The ride from the Kosovo capital of Pristina to the picturesque town of Prizren is about a two-hour stretch on the region’s main highway. Along the side of the road, against lush mountainsides, locals of all ages wash cars at numerous auto service stations and sell husked corn from ramshackle stands. Entering Prizren through a labyrinth of narrow cobbled streets and corridors is like uncovering a buried treasure in the sand, as the city opens up to a rolling scenic landscape and café-lined streets.
In its 10th year, the International Documentary and Short Film Festival DokuFest (July 23 – 31) in Prizren is the only event of its kind in Kosovo, with open air screenings of international and Balkan documentaries from both the masters and the minor leagues, all taking place within a country in transition.
DokuFest is regarded by many as the ‘people’s festival.’ Indeed, the largest film summit in Prizren – and likely the biggest cultural event in the country, according to co-founder and artistic director Veton Nurkollari – DokuFest has opened local doors to doc-makers and doc devotees alike. With those intentions in mind, Nurkollari has managed to nurture a personable and professional vibe for the past decade.
After the Kosovo war in 1999, Nurkollari says there was an ambition amongst cinema lovers to re-instate their filmmaking tradition. “When we started we simply wanted the cinema back,” he says.
With no clue as to how to get a film festival off the ground, Nurkollari looked towards his festival idols for guidance, citing Tine Fischer of CPH:DOX, Sean Farnel of Hot Docs and Thom Powers of the Toronto International Film Festival as major inspirations throughout the years. After positive reactions from the first edition, Nurkollari says there was an obligation of sorts to the cinema community of Kosovo to keep it running, expanding to include more participation from venues and volunteers.
This year’s edition featured 180 films from 55 countries, including an open-air screening of Leonard Retel Helmrich’s Position Among the Stars, Mona Nicoara and Miruna Coco-Cozma’s Our School (pictured), and a special presentation of a music video project for PJ Harvey’s latest album, Let England Shake, which paired Harvey with photographer/director Seamus Murphy. Both Harvey and Murphy made the trek to the festival for the screening.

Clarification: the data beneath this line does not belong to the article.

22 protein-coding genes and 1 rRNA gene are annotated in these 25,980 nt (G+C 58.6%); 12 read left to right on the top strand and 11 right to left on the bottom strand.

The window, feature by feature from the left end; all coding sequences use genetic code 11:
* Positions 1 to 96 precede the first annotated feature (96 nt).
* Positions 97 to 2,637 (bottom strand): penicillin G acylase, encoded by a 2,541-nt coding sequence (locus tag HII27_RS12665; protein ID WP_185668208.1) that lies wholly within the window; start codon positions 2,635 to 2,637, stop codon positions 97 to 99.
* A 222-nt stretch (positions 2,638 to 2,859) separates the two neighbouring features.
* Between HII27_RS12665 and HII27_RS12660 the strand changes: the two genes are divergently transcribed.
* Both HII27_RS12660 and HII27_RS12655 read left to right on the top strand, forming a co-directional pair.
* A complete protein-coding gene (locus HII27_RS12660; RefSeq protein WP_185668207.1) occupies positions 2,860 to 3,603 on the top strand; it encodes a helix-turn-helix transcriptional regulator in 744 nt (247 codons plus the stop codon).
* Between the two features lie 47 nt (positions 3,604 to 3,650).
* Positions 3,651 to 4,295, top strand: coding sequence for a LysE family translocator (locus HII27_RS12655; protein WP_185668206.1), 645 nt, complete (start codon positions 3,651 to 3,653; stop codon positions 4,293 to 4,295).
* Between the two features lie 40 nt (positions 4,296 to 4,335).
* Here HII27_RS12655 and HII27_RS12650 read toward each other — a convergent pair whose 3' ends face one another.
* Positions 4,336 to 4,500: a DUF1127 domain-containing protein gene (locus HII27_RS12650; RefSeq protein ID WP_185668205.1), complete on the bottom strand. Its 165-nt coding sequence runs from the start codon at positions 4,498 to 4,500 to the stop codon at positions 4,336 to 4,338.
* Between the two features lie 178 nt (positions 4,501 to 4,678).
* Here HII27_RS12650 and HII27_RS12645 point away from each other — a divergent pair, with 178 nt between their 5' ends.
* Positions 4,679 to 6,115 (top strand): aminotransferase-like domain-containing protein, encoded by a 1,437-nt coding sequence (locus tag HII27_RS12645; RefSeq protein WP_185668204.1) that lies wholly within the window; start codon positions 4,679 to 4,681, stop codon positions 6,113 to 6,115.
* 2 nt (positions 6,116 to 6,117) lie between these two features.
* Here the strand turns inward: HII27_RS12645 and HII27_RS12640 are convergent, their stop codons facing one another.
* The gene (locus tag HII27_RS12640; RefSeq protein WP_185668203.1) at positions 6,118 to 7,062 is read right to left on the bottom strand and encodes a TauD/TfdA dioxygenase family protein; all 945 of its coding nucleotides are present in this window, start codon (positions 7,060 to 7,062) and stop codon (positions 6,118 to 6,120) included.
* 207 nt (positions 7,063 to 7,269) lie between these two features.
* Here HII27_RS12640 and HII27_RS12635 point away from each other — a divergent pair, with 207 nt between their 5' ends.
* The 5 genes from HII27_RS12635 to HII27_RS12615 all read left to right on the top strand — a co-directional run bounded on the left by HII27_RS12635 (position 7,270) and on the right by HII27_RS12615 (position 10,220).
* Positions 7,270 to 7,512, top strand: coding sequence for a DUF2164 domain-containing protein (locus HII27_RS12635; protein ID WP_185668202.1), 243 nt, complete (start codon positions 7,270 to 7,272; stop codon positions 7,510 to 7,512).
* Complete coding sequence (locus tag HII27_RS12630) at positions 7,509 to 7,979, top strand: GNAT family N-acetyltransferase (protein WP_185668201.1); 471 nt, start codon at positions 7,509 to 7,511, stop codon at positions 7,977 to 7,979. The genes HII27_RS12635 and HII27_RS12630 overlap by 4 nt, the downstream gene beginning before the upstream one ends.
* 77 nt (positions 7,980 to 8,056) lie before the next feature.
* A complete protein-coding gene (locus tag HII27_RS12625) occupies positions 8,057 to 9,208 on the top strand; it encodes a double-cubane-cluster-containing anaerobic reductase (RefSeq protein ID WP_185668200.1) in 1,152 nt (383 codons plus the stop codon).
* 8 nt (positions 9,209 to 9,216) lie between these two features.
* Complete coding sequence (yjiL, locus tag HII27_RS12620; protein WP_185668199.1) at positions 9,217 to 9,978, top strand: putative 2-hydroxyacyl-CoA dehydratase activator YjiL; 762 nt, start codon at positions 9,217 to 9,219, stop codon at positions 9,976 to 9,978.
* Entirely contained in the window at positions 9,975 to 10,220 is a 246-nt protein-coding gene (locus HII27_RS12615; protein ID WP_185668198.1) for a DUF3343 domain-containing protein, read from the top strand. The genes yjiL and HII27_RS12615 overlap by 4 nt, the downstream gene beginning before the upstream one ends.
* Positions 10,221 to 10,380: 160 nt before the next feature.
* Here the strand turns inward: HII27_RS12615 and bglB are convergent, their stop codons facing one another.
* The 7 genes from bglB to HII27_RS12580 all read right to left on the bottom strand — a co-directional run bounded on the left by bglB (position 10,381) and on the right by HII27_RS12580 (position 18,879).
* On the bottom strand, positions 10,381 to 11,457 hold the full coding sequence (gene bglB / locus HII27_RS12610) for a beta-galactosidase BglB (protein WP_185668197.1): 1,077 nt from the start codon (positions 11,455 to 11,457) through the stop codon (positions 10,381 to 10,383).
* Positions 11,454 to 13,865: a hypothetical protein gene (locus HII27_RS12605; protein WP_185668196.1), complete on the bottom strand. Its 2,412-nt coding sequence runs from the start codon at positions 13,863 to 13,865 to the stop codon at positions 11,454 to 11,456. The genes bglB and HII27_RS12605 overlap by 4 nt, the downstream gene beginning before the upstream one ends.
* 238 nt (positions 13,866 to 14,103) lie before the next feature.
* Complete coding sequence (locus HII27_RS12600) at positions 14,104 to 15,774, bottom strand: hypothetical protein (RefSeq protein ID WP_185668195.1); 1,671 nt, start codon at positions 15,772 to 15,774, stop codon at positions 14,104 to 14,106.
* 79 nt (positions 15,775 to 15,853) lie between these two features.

This year’s DokuFest also offered a number of workshops and public discussions. The panel “Cooking in Progress,” moderated by writer and curator Pamela Cohn, invited programmers from astute international film festivals to talk about what it takes to cook up and dish out the fine dining of documentary. Amongst the panelists were Hussain Curimbhoy (Sheffield Doc/Fest), Sara Garcia Villanueve (Play-Doc, Spain), Peter Taylor (Rotterdam, Netherlands), and Nurkollari himself.
As a connoisseur of the culinary arts, Nurkollari admits that he applies similar techniques to both cooking and film curation. “We serve to an audience, so we have to think about people’s tastes and about the ingredients,” said Nurkollari. “When we go to festivals we search for films, like going to the market every day to search for a ripe tomato. I find it very inspirational to put up a film festival program, as much as I find inspiration in cooking for someone.”
With the programming moving in the direction of experimental filmmaking, Nurkollari admits he’s been dubbed a radical programmer. “I think it’s a big challenge that drives me, so I’m testing the audience on how much they can endure,” he says. Indeed, after enduring such conflict as a nation, the people of Kosovo seem open to embracing what began as a modest vision, and has now evolved into a cultural celebration for filmmakers, fans and friends.